What Truth Sounds Like

Through the gift of C SPAN I was introduced to Michael Eric Dyson’s “What Truth Sounds Like. I confronted my unconscious racism as I read his examination of the reality of white privilege. Part of that privilege was the freedom to fall in love with a young black man and eventually be able to call him son. His biological parents welcomed us into their family with loving grace and considered our other sons theirs as well. This was possible because they were not afflicted with the inherited disease of racism. Eventually another son was privileged to adopt a foster child who is black who they fell in love with. I came to see that my white privilege gave our family the freedom to love in ways that not only didn’t ‘cost’ us anything, but enriched us beyond measure. Given all that it appears to me from our experience that only love is the answer. More details seem only to obstruct our meeting each other in our uniqueness’s. Convincing others with facts only seems to harden resistance. We watch others confront their unconscious resistance when they have to accept our choices to love. They too find themselves loving our children and grandchildren because they love us. Dyson finds this truth every now and then as he plumbs the depth of people who have decided to love someone who challenges the ugly reality of white privilege. Racism is a “genetic” disease of people who inherited a fatal flaw. The sooner we find a cure for it the better we will all be. In a sobering article on the origin of hate titled The Pathology of Prejudice I learned a lot of how this genetic disease is passed on. It is worth reading. My only suggestion for Dyson is a word change in the title. I would suggest What Truth FEELS Like. This is my take away from spending time with his valuable examination of what is holding us back.

Eager to Love

Richard Rohr’s Eager to Love, is a deep look at the Franciscan charism. It is good read for any time of the year but especially for Advent. The subtitle: the alternative way of Francis of Assisi briefly sums up Rohr’s experience of having tried it and found it to work. Even though he would be the first to admit he is still trying it. Nonetheless is a way of being in the world that is very attractive to many. I have long felt that we are still a pre-Christian people. We are attracted to Jesus’ ways, but are waiting for more people to really live the life, before we commit to it fully ourselves. Maybe we now are standing of the threshold of having exhausted the other options and might give it a try. If so, this book will be a good handbook for the adventure. Rohr, Richard. Eager to Love. Franciscan Media, Cincinnati, OH. 2014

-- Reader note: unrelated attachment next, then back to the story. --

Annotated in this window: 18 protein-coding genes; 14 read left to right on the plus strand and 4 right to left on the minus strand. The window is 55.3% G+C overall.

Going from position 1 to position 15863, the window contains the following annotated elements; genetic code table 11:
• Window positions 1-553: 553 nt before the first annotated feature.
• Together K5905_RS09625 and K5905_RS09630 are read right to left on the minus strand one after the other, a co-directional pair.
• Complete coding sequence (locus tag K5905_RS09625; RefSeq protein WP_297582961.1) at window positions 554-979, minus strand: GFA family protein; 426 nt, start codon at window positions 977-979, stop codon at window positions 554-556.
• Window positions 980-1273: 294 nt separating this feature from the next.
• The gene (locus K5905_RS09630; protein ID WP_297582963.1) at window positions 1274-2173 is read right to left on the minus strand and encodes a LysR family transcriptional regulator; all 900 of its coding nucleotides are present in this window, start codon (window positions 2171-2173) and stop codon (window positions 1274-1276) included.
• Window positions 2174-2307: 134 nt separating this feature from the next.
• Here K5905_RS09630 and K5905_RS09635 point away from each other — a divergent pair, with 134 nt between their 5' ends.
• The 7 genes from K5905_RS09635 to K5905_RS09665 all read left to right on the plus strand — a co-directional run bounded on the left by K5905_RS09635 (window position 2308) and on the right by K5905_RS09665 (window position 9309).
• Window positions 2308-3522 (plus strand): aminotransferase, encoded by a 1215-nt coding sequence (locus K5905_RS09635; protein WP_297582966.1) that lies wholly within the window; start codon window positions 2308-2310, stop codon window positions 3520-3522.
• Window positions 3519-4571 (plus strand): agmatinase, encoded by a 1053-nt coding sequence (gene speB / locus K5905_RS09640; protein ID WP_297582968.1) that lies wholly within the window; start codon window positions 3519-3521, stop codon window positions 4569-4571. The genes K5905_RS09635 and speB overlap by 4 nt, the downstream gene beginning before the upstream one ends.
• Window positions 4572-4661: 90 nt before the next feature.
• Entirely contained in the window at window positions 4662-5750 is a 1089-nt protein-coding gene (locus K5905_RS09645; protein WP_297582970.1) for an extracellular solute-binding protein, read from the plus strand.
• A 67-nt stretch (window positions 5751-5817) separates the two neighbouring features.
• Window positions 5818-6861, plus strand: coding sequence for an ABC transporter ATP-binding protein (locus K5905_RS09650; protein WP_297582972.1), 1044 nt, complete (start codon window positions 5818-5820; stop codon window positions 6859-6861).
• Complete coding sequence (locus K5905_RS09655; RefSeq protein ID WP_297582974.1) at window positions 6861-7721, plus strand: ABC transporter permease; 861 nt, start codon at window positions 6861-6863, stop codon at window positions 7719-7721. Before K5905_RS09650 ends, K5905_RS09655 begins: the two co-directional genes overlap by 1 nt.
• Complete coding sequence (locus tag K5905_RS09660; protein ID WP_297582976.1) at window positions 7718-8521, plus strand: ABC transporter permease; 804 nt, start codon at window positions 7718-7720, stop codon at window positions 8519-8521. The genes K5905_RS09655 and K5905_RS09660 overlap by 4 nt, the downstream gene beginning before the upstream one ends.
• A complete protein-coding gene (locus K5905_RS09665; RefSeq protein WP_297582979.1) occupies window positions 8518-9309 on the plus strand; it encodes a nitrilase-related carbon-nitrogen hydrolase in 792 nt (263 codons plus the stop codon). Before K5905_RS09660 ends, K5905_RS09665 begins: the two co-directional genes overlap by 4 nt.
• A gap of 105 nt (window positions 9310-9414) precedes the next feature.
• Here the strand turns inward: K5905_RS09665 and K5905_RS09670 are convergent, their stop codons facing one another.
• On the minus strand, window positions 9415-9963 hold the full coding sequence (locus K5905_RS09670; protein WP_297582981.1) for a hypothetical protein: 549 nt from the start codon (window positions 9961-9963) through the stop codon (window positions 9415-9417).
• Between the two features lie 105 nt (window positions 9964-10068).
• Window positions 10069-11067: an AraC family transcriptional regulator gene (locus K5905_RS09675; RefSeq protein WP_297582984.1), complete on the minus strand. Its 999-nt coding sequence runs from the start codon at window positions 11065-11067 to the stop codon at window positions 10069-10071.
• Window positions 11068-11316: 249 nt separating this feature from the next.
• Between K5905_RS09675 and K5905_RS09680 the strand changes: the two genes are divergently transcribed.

Lila

Robinson, Marilynne, Lila. Picador Pub. NY. 2014. I rarely read novels but a dear friend handed me this one and because I treasure her wisdom I brought it home to read. It was so different than anything I had encountered it kept me wondering  from page to page, just like the woman/child Lila. At first I was reminded of another friend who took home a dog from the shelter that had been abused and his efforts to convince the dog it was safe and loved. He never quite accomplished that goal. The early painful experiences would not let the dog relax into his love. But as I finished the book and thought more deeply about it another image came to me. The story put in words what we all go through in life as we cycle through experiences that consciously or unconsciously affect our choices. In having Lila’s story told in this unique fashion we almost experience her in a lucid dreaming state.  Not having read anything else by Robinson I was not influenced by the information that might have changed the way I responded to this creative work.  I might now have to pick up some of her earlier books.

Mercy

Pope Francis said “This book has done me so much good”. The book  Mercy by Walter Kasper published by Mahwah, NJ. 2013. I wanted to read it in order to see why he said this. When Francis talks about mercy he  means steadfast love. He doesn’t mean the pity extended by a superior being for someone they could crush if they wanted to which is often the “west’s” use of the word. Kasper over and over quotes the bible and always it is this concept of steadfast love. This love, loves, because it can only love. In that love the beloved comes to experience their being while at the same time discovering everyone else to be also loved in this same way.  The subtitle of the book is “the essence of the Gospel and the key to Christian Life. I can say with Francis, “this book has done me so much good”.

Genius Born of Anguish

I vividly remember a convention that featured Henri Nouwen as our main speaker. He had his friend Adam with him sitting on stage. Reading Genius Born of Anguish helped to fill out my awareness of this gifted man. I, along with multitudes of others, have been drawn to his willingness to plum the depths of his own growth in faith and share it with us in his many books, conferences, retreats etc. down through the years. If you too have found a soul friend in Henri, you will love this book.

The Jesuit & the Skull

Often, what seems like a tragedy turns out to be a gift. Amir D. Aczel, in his The Jesuit & The Skull, gives us the heroic struggle that Teilhard de Chardin  endured in his quest to bring together science and faith. The agony of exile turns out to be the laboratory of discovery. The long years of silencing forced Teilhard deeper than he might have gone if his energies had he spent  traveling to speak to the multitudes who would have been attracted to his insights. His deep relationships with both men and women radiates in his understanding of love. For a while his thoughts were suppressed. Now his name and wisdom is popping up everywhere. If you are just beginning to explore the man, his life and work, this is a good book to start with